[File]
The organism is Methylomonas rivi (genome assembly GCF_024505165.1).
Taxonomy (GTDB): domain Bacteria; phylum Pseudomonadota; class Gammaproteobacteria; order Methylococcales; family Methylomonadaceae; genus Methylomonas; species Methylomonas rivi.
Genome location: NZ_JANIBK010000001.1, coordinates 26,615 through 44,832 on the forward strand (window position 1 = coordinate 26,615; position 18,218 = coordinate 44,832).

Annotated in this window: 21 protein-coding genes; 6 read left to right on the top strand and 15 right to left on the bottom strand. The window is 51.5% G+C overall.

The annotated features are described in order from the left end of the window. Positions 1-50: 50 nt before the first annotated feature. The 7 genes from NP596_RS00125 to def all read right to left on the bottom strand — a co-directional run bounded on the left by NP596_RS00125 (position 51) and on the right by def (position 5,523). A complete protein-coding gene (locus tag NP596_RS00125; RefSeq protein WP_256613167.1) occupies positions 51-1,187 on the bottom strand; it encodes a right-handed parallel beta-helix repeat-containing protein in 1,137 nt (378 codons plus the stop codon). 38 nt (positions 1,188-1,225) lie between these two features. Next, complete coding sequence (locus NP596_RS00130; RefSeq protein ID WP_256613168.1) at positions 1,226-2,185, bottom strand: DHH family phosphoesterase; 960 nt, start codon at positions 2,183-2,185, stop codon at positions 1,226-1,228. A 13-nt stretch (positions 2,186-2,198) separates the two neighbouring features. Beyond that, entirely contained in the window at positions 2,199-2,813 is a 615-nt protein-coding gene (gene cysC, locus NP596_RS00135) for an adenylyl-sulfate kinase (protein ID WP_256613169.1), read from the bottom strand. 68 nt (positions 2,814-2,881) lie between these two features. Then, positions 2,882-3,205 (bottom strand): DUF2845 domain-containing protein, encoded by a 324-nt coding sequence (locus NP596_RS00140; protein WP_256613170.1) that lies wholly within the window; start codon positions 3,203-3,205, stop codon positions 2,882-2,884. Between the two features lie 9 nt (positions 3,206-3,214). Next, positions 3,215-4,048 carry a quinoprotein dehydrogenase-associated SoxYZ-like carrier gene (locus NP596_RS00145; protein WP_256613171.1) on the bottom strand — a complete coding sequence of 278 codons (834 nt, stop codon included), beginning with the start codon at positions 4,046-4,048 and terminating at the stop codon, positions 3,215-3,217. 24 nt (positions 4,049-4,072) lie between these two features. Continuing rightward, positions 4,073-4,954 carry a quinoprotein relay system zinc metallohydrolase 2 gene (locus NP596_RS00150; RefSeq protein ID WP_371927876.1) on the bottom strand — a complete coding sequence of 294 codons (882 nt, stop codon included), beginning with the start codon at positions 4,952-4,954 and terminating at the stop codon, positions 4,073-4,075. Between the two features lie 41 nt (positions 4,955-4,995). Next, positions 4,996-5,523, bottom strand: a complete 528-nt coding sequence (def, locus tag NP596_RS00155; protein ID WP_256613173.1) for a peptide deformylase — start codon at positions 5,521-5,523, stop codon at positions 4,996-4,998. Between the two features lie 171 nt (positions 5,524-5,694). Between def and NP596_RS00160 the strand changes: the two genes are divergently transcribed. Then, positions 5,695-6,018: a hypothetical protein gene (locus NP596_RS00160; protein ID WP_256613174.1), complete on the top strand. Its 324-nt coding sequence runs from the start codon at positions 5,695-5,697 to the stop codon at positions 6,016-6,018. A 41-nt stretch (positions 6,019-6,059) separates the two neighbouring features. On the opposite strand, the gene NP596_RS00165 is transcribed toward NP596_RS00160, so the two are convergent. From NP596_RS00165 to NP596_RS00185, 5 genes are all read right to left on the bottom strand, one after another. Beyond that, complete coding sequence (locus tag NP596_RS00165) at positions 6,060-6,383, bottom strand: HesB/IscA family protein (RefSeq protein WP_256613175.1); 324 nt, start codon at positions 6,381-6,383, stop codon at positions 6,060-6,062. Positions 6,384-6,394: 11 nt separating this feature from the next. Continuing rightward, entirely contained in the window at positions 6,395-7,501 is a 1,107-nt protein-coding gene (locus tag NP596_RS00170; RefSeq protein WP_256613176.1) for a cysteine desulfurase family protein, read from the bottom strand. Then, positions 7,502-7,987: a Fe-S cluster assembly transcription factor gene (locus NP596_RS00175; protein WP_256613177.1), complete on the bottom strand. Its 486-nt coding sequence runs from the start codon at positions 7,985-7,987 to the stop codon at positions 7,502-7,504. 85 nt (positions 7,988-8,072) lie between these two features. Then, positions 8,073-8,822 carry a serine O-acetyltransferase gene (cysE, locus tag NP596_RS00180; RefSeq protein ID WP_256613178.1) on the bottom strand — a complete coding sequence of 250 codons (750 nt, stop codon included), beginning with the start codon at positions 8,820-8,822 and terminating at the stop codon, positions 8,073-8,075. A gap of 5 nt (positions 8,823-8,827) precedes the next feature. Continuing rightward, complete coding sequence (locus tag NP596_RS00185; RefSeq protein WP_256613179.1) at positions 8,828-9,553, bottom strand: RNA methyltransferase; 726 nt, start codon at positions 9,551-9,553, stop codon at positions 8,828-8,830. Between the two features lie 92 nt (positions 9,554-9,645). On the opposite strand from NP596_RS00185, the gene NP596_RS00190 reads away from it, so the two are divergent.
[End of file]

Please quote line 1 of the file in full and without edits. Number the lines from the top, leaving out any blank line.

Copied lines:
The organism is Methylomonas rivi (genome assembly GCF_024505165.1).